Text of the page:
Clinton River Park Tree Guide
1. American Elm(Ulmus americana) is found in river floodplains and disturbed sites such as old fields, roadsides and pastures. An ideal street tree that was widely planted because of its shade and graceful form. Dutch Elm disease affects this tree.
2. Red Oak(Quercus rubra) is relatively fast growing and long-lived (300 plus years). Acorns mature in autumn of second season. Red oak is an important tree for landscaping parks and spacious lawns.
3. Red Mulberry(Morus rubra) has smooth and variously lobed leaves on the same tree. Fruits ripen in July and are quickly eaten by birds. The White Mulberry was introduced from China to help establish a silkworm industry in America.
4. Black Maple(Acer nigrum) is characteristic of river floodplains and bottomlands. This tree is highly shade-tolerant and slow growing. It is reported to produce more and a better grade of maple syrup than the sugar maple.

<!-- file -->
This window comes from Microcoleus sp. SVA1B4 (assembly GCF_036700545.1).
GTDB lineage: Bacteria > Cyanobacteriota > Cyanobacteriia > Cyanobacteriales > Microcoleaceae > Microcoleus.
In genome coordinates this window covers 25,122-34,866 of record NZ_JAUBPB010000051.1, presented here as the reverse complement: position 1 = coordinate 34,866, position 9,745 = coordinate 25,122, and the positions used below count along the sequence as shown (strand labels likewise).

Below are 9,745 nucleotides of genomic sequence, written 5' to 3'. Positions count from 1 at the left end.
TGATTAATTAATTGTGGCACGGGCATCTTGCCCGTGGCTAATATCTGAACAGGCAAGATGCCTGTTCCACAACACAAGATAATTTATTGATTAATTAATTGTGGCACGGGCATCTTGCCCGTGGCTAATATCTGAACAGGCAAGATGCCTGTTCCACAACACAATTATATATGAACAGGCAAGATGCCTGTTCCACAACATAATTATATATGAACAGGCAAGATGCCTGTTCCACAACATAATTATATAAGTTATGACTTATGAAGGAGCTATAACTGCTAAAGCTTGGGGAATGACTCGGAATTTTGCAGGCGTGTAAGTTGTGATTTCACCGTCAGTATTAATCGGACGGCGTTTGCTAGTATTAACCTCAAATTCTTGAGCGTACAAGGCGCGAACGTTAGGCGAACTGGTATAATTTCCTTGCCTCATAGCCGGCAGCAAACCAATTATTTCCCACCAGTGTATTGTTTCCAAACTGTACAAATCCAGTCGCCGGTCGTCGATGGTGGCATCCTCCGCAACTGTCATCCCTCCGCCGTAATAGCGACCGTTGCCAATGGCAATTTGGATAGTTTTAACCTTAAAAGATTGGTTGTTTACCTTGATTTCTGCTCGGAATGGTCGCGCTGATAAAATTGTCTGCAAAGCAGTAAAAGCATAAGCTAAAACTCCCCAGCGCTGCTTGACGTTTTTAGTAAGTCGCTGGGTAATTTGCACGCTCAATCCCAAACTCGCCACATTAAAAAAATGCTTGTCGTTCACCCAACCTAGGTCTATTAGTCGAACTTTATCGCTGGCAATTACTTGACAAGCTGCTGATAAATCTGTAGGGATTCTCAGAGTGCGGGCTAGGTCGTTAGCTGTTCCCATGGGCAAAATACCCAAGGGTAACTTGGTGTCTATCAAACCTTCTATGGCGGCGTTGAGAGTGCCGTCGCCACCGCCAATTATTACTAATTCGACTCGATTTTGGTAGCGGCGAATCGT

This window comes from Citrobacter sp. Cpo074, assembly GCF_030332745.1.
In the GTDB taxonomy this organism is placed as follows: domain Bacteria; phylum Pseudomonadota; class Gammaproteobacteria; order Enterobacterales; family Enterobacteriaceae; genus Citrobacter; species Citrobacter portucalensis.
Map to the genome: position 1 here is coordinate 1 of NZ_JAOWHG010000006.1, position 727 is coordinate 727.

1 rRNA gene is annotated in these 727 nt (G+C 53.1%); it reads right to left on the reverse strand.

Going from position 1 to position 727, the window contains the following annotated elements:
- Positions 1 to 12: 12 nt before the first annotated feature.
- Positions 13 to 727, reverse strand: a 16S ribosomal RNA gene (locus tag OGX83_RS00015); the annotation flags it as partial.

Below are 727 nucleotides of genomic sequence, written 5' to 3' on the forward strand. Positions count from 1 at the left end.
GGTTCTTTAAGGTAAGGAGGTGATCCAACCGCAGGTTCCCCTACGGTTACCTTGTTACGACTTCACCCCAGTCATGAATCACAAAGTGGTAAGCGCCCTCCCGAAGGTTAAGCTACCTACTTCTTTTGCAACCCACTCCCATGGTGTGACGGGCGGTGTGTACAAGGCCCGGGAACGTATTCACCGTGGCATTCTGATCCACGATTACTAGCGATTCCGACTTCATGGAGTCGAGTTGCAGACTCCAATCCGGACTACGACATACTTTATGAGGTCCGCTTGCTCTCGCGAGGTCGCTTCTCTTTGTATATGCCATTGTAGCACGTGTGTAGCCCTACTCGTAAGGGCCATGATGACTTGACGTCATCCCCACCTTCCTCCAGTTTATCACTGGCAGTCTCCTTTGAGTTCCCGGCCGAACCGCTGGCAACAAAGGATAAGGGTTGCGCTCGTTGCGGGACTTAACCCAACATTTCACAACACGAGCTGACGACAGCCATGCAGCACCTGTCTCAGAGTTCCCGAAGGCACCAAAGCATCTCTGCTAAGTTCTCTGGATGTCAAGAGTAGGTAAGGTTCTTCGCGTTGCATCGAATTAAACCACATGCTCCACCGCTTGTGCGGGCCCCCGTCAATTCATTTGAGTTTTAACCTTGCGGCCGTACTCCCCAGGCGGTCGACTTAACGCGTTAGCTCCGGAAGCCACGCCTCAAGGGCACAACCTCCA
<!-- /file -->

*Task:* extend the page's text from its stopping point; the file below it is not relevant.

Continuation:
5. Hop-Hornbeam(Ostrya virginiana) has fruit clusters resembling hops. It is also known as ironwood because of its extremely hard wood. Pioneers made prying poles, levers, sleigh runners, wagon tongues, wheel rims and spokes from this tree.
6. Black Willow(Salix nigra) is found along stream and riverbanks. Trees thrive at or slightly above water level where they tolerate flooding and silting. Wood is used for crates, pulpwood, artificial limbs and polo balls.
7. Silver Maple(Acer saccharinum) is typical of stream banks and river flood plains. This species is shade-intolerant and fast growing. A popular yard tree because of its foliage, fast growth and adaptability to a variety of soils.
8. Butternut(Juglans cinerea) is also known as White Walnut. Nuts are oblong and the husks contain an orange-yellow dye once used for coloring homespun clothing. Boiling down the sap can make a sweet syrup.
9. Black Cherry
(Prunus serotina) does not tolerate high water tables or poorly drained sites. Edible fruits ripen in August and September. Wood is highly valued for furniture and veneer.